want to just do the same stuff over again, we have to challenge ourselves every six months or every year to come out with new fresh designs. Yeah. So what has been the challenge thus far with the second with the next one, like you talked about? It's gonna be soon, but I would assume that there has been whatever delays, there have been delays. I mean, this is obviously we've been talking about this for a long time, our Instagram pages up. Yeah, we have a Facebook page. Check us out. By the way, we're on Instagram stop sign collection.
But yeah, we've been talking about for a while. So one of the one of the big challenges was
having my designs, having our designs
come out exactly the way we wanted it. So for me, like I said, this is personal for me, like, I'm gonna be wearing these clothes. So, like, things have to look a certain way. Okay? And they have to feel a certain way. When you screen print something on to a fabric, it's gonna feel different. It's gonna look different certain lights, as opposed to me like digital printing. Okay, so just that little detail, make sure that looks right. Look, make sure it looks the way I wanted it to look. Okay. And so we've been, we've have our to do that it is it? Definitely. I mean, this is even like me, in my mind in my designer as well, marine. for both of us. He's very passionate about it as
well. For me. It's it's the process of creating everything. That's the fun part. For me, everything else is like that's how I'm like, I need somebody else to handle like the business side of it. Because first of all, I don't have time for that. Yeah. Second of all, it's completely boring to me that I'm not interested in that. Like, I'm just like the process. Yeah, creating. There was a essentially because there was one of the guys that I really admire his he's this Evan mountain Chang, right, this guy created dress shoes. But the way he went about it is that he actually was, he got involved like barefoot running and powerlifting and all that. But he's an accountant. So when he
actually went back to, I think it took some time off, went back to work, got back in his dress shoes, like Yo, I can't do this anymore. Man, he tried slicing the heel off. And it just completely ruined a shoe is like you know what I need to get, I need my mom's shoe. Right. And he just for his own solving his own problem. And then even just him having gone through the renditions and just the design, but like from the outside, it looks like a genuine black cap toe dress shoe recently just came out with Octuplet color, black capital red shoe, but like, following his processes, the spacing between the stitching, yeah, the the way that the shine comes out, you know, after time through with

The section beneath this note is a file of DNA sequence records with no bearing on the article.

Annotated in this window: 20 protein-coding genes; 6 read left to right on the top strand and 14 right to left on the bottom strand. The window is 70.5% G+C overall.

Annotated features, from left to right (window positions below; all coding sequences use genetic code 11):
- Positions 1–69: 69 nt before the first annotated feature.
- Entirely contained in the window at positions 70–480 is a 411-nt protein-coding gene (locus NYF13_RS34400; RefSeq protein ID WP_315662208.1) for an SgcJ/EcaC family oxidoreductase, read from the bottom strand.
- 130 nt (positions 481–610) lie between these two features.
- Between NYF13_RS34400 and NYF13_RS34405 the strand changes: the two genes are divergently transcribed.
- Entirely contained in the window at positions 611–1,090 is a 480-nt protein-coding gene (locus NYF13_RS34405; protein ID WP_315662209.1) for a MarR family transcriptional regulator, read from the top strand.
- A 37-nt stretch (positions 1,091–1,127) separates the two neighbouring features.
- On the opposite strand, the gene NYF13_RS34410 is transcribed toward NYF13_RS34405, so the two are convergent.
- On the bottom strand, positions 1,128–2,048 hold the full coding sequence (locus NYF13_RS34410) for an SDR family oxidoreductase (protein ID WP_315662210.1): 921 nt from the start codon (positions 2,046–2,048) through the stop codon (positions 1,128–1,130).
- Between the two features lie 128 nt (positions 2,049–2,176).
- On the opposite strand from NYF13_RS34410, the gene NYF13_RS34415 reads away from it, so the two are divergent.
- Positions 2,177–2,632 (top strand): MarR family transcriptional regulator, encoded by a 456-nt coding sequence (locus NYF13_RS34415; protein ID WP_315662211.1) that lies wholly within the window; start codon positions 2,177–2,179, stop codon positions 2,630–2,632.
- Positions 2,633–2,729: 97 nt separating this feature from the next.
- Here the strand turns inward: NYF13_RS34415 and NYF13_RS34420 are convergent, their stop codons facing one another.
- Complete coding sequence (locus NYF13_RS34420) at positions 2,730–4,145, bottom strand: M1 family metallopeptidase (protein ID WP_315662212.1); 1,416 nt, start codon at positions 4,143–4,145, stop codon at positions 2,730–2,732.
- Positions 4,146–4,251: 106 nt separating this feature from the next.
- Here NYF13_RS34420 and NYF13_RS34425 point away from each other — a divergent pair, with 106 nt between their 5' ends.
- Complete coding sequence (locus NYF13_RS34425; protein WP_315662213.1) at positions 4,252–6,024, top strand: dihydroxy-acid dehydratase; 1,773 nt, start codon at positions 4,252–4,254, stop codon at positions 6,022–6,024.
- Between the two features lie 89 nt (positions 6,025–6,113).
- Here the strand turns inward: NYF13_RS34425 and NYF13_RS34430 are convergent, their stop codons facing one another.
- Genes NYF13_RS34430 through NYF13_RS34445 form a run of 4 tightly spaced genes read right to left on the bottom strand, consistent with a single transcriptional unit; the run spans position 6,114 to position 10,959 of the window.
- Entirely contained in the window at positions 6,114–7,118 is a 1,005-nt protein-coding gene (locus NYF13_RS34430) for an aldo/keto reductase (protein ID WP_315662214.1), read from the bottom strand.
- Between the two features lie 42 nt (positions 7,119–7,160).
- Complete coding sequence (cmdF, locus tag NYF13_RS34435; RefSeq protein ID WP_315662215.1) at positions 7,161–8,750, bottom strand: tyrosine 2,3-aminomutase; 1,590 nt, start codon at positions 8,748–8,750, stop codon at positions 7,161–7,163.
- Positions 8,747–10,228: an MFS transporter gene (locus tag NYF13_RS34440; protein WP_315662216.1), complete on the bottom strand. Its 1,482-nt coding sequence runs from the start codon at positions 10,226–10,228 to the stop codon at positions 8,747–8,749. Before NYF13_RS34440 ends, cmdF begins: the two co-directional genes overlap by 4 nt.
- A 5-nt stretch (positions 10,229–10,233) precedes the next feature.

the patina, the just all of those details, details. It's not the details. Yeah. Yeah. And that's that's the other thing, right? Because we're doing a limited amount. And I'll just be honest with you, it's going to be a little pricey. And I understand that a COVID. Yeah. So and I understand that most people are not going to really, I don't know, maybe they won't appreciate those little details. But some people will. Yeah, that like the stitching. And this is not like the small subtle things that we did. It's for the people who will appreciate that. Yeah. So that's why you know, that's what it's for. It's for a limited market. One. So the question that comes to mind comes into my mind is